My name is Deepak Aghor - “I believe that the solution to a problem lies in the problem itself”
I was born in a middle-income family of teachers. My family had a special regard for formal education. Because of this it did not need much convincing for me to embark on that path. Initially I wanted to do engineering but due to lack of financial support I had to opt for science. So, what was a loss of engineering was a gain for science. I initially did my B.Sc. from a regional university and became a schoolteacher for a year to save enough money so that I could further my education . I had a hard time understanding our education system, it was very broad and I thus felt the need to specialize in chemistry after considering job prospects that it offered.
I entered IIT Bombay after clearing its entrance test and enrolled for Masters of Science. Thankfully, they also awarded me sufficient financial support so that I could complete my course. This is where my real learning started. The type of education system that the institute has is both intensive and extensive and had some of the most fabulous teachers, people who really love what they do as if on a mission, and I remain grateful to all to those who largely made me who I am today. This is a place where I was introduced to research and led to two choices, to complete a PhD or to branch out into a hybrid discipline that was more tuned to the entry in the work force. I chose the latter option.
I joined IIT Delhi for a course in Analytical & Process Control techniques that looked at chemical process control. Simultaneously I completed a project in polymer science that gave me my first job, but later went back to analytical instrumentation doing various jobs in Analytical Methods Development.
I first heard about the open innovation challenges through a friend of mine who thought I would be well positioned to participate. The first challenge I came across was, I believe, about silver recovery. Later, I came to know of a chromatographic separations challenge. It was a fairly routine thing as I was a practicing chromatographer in those days. It was a two-page solution that was different from run-of-the-mill and offered another perspective while separating such molecules. It was not a particularly well written solution and I did not (at this point) understand the difference between the different types of open innovation challenges. Regardless, the company found value in what I submitted!
I don’t consider solving challenges on the platform a hobby, I merely want to put my knowledge to use so that somebody benefits from it. I also learn a lot about what I don't know. I don't believe in comfort zones. If you are too comfortable then you have not tried hard enough. You can always give up after trying hard and it is not a disgrace but not trying is! Trying makes you fitter for the next challenge, it enriches you and ultimately these small imperceptible improvements start adding up one day and then you become a different person. This is what I strive for. To continuously push myself, learn and grow. Whenever you don't pass the muster, raise your standards – is a saying I live by.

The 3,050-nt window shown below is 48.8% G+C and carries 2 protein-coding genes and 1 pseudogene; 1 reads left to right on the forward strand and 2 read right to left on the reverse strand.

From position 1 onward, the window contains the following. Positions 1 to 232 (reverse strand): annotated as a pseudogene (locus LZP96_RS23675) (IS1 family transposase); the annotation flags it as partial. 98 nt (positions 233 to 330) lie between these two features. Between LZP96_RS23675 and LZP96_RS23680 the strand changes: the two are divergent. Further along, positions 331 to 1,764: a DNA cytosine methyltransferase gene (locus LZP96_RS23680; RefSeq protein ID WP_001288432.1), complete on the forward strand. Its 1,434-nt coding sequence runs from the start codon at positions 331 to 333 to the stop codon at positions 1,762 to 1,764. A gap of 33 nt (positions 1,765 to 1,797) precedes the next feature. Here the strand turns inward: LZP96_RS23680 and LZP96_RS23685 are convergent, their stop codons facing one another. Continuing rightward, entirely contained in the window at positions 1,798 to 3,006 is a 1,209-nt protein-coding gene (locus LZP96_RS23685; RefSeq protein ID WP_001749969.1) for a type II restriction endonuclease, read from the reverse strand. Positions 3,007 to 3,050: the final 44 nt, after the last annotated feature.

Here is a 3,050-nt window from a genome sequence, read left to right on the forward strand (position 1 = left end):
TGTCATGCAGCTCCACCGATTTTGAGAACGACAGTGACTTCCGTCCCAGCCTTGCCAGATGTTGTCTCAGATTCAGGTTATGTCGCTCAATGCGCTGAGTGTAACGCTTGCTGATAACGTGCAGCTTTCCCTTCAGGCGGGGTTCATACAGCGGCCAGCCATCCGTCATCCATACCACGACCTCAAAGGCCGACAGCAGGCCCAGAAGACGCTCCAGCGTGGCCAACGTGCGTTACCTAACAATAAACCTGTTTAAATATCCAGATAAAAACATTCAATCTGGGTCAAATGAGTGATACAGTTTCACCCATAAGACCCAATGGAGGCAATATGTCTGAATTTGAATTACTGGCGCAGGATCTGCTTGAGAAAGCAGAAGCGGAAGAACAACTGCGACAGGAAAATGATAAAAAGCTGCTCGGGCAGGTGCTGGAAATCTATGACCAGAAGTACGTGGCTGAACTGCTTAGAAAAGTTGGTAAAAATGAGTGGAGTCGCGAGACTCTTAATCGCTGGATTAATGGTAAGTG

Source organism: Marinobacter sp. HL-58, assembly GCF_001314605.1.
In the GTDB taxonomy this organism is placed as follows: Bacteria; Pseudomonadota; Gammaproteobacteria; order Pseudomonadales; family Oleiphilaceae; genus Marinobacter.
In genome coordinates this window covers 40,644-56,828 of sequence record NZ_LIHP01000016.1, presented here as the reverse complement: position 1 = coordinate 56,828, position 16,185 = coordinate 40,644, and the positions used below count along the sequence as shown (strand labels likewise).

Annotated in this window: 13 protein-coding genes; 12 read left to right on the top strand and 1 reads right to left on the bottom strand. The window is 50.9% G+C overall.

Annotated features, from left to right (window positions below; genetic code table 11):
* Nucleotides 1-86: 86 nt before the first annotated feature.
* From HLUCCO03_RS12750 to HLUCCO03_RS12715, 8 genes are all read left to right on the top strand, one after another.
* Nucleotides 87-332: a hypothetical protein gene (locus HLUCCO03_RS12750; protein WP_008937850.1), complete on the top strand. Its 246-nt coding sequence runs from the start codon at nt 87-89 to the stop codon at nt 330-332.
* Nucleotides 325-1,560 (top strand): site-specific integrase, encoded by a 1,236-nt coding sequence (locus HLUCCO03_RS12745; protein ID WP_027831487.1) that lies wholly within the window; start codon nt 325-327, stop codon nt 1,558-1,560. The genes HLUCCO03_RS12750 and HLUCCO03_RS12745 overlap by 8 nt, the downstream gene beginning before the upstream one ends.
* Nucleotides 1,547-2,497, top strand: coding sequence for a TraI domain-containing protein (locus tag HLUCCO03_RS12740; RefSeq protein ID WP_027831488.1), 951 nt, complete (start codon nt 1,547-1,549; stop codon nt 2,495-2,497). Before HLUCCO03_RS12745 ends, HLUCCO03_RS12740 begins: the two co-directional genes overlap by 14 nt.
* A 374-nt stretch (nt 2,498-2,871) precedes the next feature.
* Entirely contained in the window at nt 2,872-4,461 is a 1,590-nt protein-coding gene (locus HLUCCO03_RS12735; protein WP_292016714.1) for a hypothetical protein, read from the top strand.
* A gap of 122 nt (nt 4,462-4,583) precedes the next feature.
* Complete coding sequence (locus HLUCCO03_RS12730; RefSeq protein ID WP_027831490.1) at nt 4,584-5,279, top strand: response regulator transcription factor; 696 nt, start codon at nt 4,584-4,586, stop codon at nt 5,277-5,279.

I believe that the solution to a problem lies in the problem itself. I love solving challenges that are well written. In my opinion, these are the ones that bring out the best in you. One of the toughest but best challenges I worked on was one on alternative techniques for weighing small amounts of organic powders. The challenge was deceptively simple but was very clearly written, listing out all the do's and don'ts. It was fun writing the solution and even better being awarded for it! Of the total prize pool money of $30,000, a total of 12 solvers were chosen for awards. I got $18,000 while the remaining 11 solvers got $12000.
My advice for anyone thinking of participating in a crowdsourcing style platform is to simply think clearly. Try and think of it as a challenge you are facing from a personal perspective. My specific approach to problem solving is erecting a scaffolding around the problem. I decide on the vantage point that looks most promising and later-on modify the approach based on the constraints of challenge.
The idea of providing a completely open source platform to people anywhere around the world has brought substantial benefits to hundreds of thousands of people’s lives. To me, it can be seen as a step in a long chain of events where even the nature of employment is set to change permanently. The open innovation model gives advantage of the ‘just-in-time’ and ‘just-for-the situation’ resource availability which I think the world is heading into more and more. It brings about enormous value through delocalization and something I appreciate from a very personal level.
Extract from our book One Smart Crowd - How crowdsourcing is changing the world one idea at a time. The book is available in Paperback or Kindle format here.